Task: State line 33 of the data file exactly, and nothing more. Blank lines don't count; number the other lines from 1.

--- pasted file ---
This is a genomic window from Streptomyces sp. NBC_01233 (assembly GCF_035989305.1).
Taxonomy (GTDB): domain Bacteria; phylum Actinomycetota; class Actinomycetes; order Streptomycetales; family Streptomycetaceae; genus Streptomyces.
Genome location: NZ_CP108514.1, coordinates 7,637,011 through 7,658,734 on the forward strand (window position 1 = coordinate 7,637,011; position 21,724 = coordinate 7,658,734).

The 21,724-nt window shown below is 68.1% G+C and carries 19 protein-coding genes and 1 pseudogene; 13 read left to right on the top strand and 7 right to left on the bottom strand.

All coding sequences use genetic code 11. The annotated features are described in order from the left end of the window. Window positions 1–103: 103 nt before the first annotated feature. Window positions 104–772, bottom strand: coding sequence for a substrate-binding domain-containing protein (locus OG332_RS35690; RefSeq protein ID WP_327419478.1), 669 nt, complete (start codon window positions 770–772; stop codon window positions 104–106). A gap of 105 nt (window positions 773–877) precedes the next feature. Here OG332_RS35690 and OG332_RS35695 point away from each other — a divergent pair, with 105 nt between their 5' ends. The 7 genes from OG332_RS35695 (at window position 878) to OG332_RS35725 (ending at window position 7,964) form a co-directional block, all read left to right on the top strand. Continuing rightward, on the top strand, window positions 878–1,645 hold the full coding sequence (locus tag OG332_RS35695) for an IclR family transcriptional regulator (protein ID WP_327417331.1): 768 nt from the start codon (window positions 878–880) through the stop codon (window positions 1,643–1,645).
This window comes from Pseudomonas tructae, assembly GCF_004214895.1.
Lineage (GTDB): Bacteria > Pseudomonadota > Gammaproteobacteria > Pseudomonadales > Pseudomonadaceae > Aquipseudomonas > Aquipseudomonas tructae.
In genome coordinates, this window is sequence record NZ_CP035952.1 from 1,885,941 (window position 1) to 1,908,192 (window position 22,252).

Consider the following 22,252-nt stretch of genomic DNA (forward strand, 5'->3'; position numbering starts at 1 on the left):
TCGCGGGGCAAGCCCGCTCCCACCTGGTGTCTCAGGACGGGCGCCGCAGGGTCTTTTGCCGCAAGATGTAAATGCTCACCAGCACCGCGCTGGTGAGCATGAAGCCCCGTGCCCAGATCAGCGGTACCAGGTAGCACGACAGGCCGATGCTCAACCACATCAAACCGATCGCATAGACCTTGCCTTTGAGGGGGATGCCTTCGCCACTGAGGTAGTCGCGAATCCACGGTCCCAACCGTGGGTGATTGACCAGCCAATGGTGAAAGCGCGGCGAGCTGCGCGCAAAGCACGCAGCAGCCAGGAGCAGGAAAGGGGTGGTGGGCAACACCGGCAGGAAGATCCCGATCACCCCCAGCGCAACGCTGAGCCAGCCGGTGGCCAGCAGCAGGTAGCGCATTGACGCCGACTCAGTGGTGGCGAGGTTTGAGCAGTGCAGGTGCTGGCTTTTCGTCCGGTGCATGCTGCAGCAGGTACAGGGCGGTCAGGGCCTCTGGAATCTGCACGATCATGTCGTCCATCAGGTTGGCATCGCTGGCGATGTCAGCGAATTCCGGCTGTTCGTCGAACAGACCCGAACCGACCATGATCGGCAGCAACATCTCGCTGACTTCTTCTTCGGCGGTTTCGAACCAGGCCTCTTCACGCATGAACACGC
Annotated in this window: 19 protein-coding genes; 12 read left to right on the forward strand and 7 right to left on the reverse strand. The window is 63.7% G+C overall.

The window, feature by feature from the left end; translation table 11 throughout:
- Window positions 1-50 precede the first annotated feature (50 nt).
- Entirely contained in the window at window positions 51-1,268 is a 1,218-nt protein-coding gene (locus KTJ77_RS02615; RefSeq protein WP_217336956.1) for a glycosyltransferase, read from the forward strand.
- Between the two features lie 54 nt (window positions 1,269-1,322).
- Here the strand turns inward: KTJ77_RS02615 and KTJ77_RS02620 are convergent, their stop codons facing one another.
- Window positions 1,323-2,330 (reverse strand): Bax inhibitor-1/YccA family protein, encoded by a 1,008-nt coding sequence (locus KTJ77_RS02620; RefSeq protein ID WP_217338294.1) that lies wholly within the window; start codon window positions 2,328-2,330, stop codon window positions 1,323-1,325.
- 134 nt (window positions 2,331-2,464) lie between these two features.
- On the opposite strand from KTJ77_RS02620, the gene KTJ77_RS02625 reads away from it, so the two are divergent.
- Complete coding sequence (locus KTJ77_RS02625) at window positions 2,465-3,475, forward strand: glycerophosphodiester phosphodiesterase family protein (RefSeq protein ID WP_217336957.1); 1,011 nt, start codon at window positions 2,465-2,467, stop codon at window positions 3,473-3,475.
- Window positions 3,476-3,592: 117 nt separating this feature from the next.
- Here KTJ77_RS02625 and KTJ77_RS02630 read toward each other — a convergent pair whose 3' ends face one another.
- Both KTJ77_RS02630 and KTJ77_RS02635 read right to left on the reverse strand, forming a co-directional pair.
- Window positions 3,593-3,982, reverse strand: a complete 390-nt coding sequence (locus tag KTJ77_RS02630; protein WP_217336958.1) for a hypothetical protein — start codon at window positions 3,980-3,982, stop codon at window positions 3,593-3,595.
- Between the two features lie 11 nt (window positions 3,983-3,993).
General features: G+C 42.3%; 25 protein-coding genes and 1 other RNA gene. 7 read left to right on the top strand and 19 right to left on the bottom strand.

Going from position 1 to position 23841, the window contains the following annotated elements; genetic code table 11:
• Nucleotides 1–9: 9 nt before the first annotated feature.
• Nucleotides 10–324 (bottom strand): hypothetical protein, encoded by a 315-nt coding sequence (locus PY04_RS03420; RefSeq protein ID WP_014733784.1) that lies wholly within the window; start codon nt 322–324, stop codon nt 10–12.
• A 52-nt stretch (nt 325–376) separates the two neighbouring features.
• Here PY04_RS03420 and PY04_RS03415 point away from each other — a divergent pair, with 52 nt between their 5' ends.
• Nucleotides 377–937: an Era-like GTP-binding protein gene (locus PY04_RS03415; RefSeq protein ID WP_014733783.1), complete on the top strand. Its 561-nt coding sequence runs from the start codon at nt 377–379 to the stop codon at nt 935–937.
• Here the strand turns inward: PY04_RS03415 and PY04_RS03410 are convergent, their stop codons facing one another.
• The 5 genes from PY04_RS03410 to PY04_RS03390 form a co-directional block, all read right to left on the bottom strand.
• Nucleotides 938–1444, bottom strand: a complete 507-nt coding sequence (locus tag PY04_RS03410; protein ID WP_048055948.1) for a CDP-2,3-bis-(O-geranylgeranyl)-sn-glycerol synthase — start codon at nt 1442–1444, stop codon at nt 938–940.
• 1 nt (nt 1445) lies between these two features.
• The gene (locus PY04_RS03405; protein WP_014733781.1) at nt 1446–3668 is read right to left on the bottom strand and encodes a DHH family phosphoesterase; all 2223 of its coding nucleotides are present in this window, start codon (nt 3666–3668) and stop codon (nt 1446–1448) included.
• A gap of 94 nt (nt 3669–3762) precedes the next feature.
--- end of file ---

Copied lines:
• Here the strand turns inward: PY04_RS03415 and PY04_RS03410 are convergent, their stop codons facing one another.